Indexing WORD Documents

References and tutorials

Good description of the Concordance file approach
  MS Support description of Indexing through field codes

Index entries using page ranges

  MS knowledgebase troubleshooting on Indexing (or whatever else you want tot search for)

An Outline of what we are doing in this exercise

The general approach to setting up automatic index tables is
  1.  mark entries in the text,
    1.  specify text to be indexed
    2.  Index entry to associate this text with
    3.  Automatically find and mark this same text string throughout the document
  2.  Usually at the end of the document-Insert the Index
  3.  Specify styles for the text in the Index
Indexes can be updated either by F9; or right click, update; or rebuilding from the start by Insert, tables, index.

Mark entries in the text:

One way is to set up a concordance file that lists strings to be searched for and marked, along with the associated term used in the index.  for example, incidents of the string "Corvettes" might be listed in the index under "Automobiles"

See How to make a concordance file from an existing embedded index in Microsoft WORD.

But, if you are starting from scratch, it's probably best for someone who knows the topic well to walk through the text and mark strings directly, then get WORD to mark all the remaining incidents of that text throughout the work.

Select the text string to be used and marked by double-clicking on the word, or dragging over it with the mouse. More control can be exercised in marking partial text strings by using shift and the arrow keys to highlight.  Caution--if there is a tag in the middle of a text string it will interfere with the find function if applied for that text string.

After selecting, push alt-shift X. A dialogue box opens allowing you to specify the index entry to associate with the marked text.  Click the Mark ALL button and WORD will search the document and mark all occurences of that text string. Specific tags can always be edited directly or deleted if they show up in curious places like the table of contents. turn on non-printing marks to see them, then edit as needed.

After marking text, insert the index at the end of the document by putting the cursor at the insertion point and clicking insert, Index and tables, Index.  Select the format parameters you want and click okay. After inserting the index, you can mark more entries or edit specific tags in the text then update to incorporate changes by right clicking on the index and updating.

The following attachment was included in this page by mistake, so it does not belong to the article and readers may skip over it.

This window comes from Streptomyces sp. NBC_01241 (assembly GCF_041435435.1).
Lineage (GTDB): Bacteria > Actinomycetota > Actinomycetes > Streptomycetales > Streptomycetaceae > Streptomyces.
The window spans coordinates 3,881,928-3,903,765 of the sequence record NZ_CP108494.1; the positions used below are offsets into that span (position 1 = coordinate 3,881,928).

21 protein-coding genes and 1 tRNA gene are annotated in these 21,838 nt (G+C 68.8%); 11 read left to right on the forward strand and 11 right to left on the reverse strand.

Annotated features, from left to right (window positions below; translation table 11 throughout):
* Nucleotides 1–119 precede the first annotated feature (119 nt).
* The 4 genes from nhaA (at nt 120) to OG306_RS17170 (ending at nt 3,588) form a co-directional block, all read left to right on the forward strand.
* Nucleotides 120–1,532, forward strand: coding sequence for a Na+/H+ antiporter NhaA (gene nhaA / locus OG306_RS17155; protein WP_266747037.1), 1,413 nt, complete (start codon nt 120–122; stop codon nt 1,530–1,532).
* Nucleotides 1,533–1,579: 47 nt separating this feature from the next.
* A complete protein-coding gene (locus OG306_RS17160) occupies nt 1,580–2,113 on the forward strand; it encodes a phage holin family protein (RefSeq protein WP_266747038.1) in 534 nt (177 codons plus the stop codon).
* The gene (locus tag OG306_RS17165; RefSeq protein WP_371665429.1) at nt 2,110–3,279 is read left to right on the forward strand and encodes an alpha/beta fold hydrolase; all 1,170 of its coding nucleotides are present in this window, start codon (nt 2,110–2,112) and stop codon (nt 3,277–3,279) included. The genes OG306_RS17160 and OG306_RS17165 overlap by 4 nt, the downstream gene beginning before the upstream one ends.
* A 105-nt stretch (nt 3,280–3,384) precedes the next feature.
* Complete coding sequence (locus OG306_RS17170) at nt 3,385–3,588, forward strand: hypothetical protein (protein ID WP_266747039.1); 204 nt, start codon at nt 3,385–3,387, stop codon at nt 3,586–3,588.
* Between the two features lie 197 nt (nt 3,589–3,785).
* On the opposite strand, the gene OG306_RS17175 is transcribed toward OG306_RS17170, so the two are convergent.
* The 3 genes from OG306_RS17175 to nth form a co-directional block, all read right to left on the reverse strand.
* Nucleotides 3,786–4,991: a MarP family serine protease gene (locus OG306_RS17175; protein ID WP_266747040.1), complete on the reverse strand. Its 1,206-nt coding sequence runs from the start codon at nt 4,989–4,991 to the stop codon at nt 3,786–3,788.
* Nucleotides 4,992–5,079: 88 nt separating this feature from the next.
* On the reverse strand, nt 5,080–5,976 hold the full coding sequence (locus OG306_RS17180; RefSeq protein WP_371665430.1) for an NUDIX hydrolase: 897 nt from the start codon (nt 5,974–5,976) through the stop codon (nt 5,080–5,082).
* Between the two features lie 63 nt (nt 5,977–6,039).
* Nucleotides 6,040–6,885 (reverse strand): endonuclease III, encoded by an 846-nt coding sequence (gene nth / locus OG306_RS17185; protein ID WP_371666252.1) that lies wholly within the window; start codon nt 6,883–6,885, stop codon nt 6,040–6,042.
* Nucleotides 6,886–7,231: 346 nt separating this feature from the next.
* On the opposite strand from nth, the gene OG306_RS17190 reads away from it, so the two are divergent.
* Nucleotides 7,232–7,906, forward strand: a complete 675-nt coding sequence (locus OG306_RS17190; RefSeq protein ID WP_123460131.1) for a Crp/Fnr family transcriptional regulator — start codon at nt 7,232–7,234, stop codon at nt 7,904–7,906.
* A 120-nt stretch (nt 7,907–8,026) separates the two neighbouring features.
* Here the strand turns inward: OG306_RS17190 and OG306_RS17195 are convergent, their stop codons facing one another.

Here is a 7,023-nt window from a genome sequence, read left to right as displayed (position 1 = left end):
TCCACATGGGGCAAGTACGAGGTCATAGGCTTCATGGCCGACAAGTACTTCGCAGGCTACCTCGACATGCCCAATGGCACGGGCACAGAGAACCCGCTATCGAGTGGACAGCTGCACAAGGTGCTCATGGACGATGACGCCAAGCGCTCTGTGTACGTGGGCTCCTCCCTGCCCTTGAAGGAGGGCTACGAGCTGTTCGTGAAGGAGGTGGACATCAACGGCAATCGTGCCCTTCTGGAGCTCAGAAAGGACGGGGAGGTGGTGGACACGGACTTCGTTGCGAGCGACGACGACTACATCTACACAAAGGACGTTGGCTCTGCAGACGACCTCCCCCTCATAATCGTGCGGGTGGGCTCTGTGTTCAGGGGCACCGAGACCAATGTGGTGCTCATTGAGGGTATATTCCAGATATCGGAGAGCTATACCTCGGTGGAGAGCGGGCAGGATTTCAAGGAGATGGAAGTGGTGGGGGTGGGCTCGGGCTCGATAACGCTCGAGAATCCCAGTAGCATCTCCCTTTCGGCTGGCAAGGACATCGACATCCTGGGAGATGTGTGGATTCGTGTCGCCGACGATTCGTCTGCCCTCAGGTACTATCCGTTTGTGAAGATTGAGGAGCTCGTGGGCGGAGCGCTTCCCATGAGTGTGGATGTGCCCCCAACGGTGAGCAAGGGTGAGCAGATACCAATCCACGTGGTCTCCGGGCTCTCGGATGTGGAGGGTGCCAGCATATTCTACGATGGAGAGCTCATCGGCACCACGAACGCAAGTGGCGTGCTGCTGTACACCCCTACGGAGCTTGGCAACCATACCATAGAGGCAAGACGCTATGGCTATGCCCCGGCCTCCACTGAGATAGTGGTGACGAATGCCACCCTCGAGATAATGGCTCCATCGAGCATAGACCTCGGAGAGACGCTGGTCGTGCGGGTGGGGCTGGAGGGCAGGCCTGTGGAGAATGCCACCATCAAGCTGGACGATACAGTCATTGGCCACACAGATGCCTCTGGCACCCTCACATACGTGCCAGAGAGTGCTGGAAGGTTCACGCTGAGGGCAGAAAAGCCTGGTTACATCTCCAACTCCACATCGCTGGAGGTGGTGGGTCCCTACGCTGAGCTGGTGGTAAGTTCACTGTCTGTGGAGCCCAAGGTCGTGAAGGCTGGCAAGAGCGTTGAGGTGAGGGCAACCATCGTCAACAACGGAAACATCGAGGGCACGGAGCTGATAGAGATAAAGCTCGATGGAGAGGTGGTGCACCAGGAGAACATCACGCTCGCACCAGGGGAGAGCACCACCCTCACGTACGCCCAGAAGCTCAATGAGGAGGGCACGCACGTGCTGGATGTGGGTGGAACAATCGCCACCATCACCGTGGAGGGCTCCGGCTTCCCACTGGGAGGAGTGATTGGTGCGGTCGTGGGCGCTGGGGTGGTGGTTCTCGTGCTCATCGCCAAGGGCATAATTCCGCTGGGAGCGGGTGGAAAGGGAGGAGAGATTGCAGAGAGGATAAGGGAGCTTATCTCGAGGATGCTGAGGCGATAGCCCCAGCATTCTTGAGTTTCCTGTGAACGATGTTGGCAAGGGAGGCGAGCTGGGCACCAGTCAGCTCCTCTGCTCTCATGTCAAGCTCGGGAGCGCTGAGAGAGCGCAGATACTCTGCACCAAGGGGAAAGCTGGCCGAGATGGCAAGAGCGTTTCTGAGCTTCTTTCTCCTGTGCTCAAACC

I won't check on this, but you should be aware when you are doing this for real, that when marks are turned on, everything shifts because of the extra text displayed on the screen. The final update of page numbers in the index should be done with marks turned off so the page numbers are right.

Clicking on different parts of the index, note that there are new paragraph styles associated with entries and headings.  These can be changed by the usual format style modification procedures. modify the styles so that fonts in the index are at least 14 point.

The Assignment:

Add an index to the end of the Wizard of Oz document that includes at least one entry for each letter of the alphabet.
Do these with mark all, so most entries will have more than one page reference.
Reformat the styles used on the index to make the type larger, if necessary, so the fonts are at least 14 point.

Before you make this change to your word document, go into tools options save and make sure allow fast saves and save autorecover are turned off. This should avoid problems with the file size fluctuating wildly and exceeding capacity of the floppy disk.

Look through your document and make sure it meets all the requirements listed on the webpages for this assignment before turning in the disk for grading. be sure to look at the drop-down styleslist and note that the style definitions are actually modified and that you didn't just directly reformat text to get the book into larger size type.

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